Some time this year – the United Nations says it will be on Oct. 31 – the seven billionth person on Earth will be born. Based on statistical probabilities, he will likely be a boy born to Hindu parents in a village in Uttar Pradesh, India's poorest and most populous state. Although he may have access to clean drinking water, he likely won't have a toilet or electricity and will have only about a 60-per-cent chance of learning to read and write as he grows up.
The milestone birth raises some crucial questions for anyone concerned that the planet is nearing its saturation point. How many people can it support? Do we need to stop population growth? And if so, how?
We asked some of the experts to help sort through the numbers.
Is the population growing out of control?
It has grown at an astounding rate since the beginning of the 20th century. Only in the early 1800s, after most of human history had passed, did we reach the one billion mark; it took only another 100 years to double that and just 12 more to add the most recent billion. And although the explosion is slowing, it is far from over. There are more women than ever in their childbearing years, and the UN predicts the population will keep growing until at least the end of the century.
Hania Zlotnik, director of the UN Population Division, says all of this could have been much worse if not for rapid changes to the lives of women. Women are better educated, have more work opportunities and pressures, and get better access to birth control, and that has led to a dramatic drop in fertility over the last two generations. Worldwide, women now have half as many children as they did in the 1960s and just slightly more than is needed to replace and maintain the current population.
However, the drop in fertility rates has stalled in the world's 48 least-developed countries and is still far above replacement levels. Those countries together will account for most of the world's population growth until the end of the century. That could mean hundreds of millions more people living in poverty and even greater social and economic disparities between the developed and developing world.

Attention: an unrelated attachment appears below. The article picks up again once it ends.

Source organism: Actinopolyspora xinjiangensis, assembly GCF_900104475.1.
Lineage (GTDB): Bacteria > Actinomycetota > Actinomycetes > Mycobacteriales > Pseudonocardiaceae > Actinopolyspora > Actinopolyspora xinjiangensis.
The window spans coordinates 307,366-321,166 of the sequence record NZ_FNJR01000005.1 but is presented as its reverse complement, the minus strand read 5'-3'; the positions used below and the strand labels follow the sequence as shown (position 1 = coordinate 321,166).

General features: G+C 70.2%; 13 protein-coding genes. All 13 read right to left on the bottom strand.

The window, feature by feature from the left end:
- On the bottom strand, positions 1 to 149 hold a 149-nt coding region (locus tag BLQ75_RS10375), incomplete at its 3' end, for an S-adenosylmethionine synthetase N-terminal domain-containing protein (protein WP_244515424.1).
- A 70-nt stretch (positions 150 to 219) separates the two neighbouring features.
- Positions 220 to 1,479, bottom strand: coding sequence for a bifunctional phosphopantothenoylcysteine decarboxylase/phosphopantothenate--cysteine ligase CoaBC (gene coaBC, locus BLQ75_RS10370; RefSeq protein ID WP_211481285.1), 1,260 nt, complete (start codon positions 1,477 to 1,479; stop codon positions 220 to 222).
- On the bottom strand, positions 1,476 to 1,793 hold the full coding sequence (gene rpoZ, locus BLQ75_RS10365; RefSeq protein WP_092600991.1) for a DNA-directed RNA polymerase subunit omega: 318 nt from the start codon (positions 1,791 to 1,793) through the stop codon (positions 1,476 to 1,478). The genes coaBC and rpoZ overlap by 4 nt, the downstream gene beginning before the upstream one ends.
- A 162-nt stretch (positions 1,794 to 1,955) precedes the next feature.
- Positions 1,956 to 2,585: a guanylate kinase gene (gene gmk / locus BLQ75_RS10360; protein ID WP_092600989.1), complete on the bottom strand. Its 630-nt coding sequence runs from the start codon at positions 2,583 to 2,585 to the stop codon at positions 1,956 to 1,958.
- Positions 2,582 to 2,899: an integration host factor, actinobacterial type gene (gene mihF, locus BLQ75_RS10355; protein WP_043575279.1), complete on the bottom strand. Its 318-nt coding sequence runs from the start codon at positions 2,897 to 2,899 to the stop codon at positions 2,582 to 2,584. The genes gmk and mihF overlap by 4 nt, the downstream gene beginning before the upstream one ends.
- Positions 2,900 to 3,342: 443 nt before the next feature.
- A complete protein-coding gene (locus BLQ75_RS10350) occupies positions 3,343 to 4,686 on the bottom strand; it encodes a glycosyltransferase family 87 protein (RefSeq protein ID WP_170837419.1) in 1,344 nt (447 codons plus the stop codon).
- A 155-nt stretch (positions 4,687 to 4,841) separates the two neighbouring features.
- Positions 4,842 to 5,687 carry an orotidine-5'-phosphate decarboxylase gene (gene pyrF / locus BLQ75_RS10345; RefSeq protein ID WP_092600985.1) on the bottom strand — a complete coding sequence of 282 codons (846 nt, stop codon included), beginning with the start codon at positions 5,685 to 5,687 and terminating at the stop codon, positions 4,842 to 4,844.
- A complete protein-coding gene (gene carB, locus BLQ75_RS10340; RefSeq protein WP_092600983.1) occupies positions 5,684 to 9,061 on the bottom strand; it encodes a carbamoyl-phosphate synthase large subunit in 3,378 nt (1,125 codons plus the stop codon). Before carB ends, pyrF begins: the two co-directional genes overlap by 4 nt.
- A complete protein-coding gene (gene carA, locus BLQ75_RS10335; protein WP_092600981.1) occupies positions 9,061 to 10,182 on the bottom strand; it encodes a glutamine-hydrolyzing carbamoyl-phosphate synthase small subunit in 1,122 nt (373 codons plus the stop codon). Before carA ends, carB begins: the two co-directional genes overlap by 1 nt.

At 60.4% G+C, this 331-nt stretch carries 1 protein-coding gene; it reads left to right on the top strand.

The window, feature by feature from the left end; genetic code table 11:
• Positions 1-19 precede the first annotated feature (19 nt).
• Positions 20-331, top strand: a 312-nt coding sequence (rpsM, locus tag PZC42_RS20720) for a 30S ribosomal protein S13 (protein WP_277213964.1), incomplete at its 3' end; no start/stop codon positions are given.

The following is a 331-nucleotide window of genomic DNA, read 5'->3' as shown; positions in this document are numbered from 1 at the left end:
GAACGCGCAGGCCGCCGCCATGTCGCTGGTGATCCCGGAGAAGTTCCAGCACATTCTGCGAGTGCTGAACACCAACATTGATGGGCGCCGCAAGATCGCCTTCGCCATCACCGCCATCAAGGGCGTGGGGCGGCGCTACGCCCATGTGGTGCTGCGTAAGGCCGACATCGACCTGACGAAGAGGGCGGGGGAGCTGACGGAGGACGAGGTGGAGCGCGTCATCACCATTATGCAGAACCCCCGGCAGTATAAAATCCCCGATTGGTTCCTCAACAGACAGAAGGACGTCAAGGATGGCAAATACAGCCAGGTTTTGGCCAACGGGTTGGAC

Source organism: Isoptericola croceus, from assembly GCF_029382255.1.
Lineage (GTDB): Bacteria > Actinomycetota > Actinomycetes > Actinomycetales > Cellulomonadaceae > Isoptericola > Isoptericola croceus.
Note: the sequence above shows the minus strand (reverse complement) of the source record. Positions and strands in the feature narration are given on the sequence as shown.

Is seven billion too many people for the world to sustain?
Demographers have been trying to answer that question since English economist Thomas Malthus declared in 1798 that factors such as war, disease and famine would keep the population from growing for too long. No one has come up with an answer, but many experts argue that consumption is at least as big a problem as population.
Bob Engleman, executive director of the Worldwatch Institute, says that short of coercion, there is little more that could be done to quickly reduce birth rates any further. Reducing consumption, on the other hand, could provide almost immediate relief to a stressed planet.
China is a case in point. Carbon emissions there are growing even though the country's fertility rate is below replacement levels. And the developed world consumes far more than its fair share based on population. According to Princeton University's Environmental Institute, the wealthiest 7 per cent of the world population produces 50 per cent of the world's carbon emissions. The poorest 50 per cent produces 7 per cent of the world's population.